Jeremy Hunt has unveiled a package of windfall tax hikes which he said will raise £14 billion for UK Government coffers.
The Chancellor confirmed that, from January 1, he will increase the North Sea windfall tax from 25% up to 35%, taking the headline rate of tax to 75% for the industry.
The windfall tax will also be extended through to March 2028 from its initial “sunset clause” of 2025.
Meanwhile a new 45% levy on low-carbon electricity generators, such as offshore wind farm owners, will be imposed.
Mr Hunt said it will raise £14bn next year.
He said he supports a windfall tax but “any such tax should be temporary, not deter investment, and recognise the cyclical nature of energy businesses”.
He added: “Taking account of this, I have decided that from January 1 to march 28, we will increase the Energy Profits Levy (EPL) from 25 to 35%.
“The structure of our energy market also creates windfall profits for low-carbon electricity generatio. So from January 1st we’ve decided to introduce a new temporary 45% levy on electricity generators.
“Together, these measures raise £14bn next year.”
Mr Hunt made no comment on any changes to the investment allowance – a 91% return on investment, designed to reduce payments based on the amount of investment into the North Sea.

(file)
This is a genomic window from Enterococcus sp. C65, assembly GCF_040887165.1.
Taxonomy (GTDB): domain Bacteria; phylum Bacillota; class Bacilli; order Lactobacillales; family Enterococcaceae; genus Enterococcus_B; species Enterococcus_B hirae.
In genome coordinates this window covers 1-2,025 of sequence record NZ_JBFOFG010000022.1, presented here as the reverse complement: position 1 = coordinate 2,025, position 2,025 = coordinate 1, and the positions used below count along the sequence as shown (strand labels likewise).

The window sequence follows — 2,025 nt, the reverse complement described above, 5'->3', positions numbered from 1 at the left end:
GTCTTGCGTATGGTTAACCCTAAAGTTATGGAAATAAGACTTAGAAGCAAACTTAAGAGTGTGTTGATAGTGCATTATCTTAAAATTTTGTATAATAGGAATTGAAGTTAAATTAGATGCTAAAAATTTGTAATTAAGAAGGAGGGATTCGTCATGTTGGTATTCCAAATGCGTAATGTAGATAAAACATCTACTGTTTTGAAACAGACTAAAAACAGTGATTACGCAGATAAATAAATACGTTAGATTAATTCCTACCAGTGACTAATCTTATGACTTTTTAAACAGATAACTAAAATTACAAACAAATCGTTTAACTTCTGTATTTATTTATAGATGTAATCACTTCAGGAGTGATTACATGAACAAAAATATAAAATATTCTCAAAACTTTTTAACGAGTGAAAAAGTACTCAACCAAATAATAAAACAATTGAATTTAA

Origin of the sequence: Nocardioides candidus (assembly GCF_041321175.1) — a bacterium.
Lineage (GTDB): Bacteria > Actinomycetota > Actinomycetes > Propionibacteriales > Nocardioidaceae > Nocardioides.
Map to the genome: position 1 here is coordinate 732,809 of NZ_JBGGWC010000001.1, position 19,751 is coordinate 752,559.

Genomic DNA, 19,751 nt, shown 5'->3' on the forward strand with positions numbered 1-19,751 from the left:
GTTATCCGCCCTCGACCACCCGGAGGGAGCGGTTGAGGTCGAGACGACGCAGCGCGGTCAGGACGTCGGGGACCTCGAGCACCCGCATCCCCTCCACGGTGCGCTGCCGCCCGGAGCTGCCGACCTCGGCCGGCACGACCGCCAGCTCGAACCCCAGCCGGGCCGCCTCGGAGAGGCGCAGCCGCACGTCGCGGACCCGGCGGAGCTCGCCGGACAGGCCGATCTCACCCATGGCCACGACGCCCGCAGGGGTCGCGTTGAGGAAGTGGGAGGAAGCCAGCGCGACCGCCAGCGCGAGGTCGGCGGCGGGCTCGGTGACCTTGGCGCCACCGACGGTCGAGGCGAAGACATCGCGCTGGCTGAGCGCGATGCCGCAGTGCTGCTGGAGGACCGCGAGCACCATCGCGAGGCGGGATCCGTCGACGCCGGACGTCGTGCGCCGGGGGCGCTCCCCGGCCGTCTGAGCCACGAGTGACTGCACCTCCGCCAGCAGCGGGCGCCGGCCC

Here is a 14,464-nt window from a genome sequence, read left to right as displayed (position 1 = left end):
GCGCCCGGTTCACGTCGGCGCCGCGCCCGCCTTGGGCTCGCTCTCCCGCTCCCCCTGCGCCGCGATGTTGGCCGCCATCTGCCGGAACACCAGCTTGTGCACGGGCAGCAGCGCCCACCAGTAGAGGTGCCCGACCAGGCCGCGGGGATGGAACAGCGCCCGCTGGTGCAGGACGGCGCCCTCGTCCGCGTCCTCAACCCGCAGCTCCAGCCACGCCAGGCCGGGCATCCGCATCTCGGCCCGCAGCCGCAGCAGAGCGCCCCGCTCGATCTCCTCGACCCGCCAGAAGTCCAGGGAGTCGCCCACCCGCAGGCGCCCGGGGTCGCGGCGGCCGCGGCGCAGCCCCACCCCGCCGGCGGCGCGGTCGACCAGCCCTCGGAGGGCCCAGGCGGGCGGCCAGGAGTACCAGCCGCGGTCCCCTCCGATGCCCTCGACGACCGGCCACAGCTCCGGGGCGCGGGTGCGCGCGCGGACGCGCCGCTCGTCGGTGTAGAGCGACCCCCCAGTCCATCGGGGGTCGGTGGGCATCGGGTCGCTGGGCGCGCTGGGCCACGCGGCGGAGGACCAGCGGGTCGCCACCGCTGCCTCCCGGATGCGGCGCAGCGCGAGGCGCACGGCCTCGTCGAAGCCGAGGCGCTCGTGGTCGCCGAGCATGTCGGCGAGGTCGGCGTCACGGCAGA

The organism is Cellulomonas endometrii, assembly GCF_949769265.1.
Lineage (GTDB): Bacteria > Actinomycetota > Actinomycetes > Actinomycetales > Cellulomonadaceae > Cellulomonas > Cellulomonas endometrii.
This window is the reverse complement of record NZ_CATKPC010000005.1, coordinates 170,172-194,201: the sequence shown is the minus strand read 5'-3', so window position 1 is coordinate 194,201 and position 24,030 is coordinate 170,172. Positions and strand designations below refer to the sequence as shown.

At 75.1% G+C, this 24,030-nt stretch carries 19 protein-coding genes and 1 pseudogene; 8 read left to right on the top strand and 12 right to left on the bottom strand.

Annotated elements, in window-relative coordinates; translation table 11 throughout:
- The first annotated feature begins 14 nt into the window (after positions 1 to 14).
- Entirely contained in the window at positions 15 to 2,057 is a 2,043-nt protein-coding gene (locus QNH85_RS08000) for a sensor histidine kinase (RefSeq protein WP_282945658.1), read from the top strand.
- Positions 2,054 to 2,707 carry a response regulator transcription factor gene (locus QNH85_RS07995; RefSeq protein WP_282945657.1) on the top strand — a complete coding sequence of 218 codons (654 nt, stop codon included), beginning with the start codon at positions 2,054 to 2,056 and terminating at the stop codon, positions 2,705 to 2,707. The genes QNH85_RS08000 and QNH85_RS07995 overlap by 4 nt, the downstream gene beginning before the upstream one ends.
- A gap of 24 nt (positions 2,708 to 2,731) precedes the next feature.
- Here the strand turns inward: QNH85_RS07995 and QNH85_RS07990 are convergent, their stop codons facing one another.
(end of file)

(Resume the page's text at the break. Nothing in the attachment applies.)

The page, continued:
45% levy on electricity generators?? Compared to 35% for O&G? What investment allowances are there? What will this mean for the £175bn investment we need in clean generation to the end of the decade?
— Barnaby Wharton (@BarnabyCBW) November 17, 2022
The energy profits levy (windfall tax) rate is rising, & will be put on electricity generators to raise £14bn
(Which is roughly what it'd cost if the energy price guarantee were to carry on and be set at the 20% higher rate than currently – watch this space)#AutumnStatement
— Martin Lewis (@MartinSLewis) November 17, 2022
How will the industry react?
When Rishi Sunak first announced the original windfall tax six months ago, he said it would raise £5bn over the next year – Jeremy Hunt’s upgrade is nearly three-times that much, as he delivers a budget to statement to deliver “a consolidation of £55bn”.
The measures announced today broadly confirm reports trailed this month, including a big impact on low-carbon electricity generators – implementing a tax of 45%.
There are fears though that in electricity generator’s coffers, it could hamper future investment.
North Sea industry independents have argued that they are disproportionately impacted by the windfall tax – and warned that an increase could drive investment out of the UK.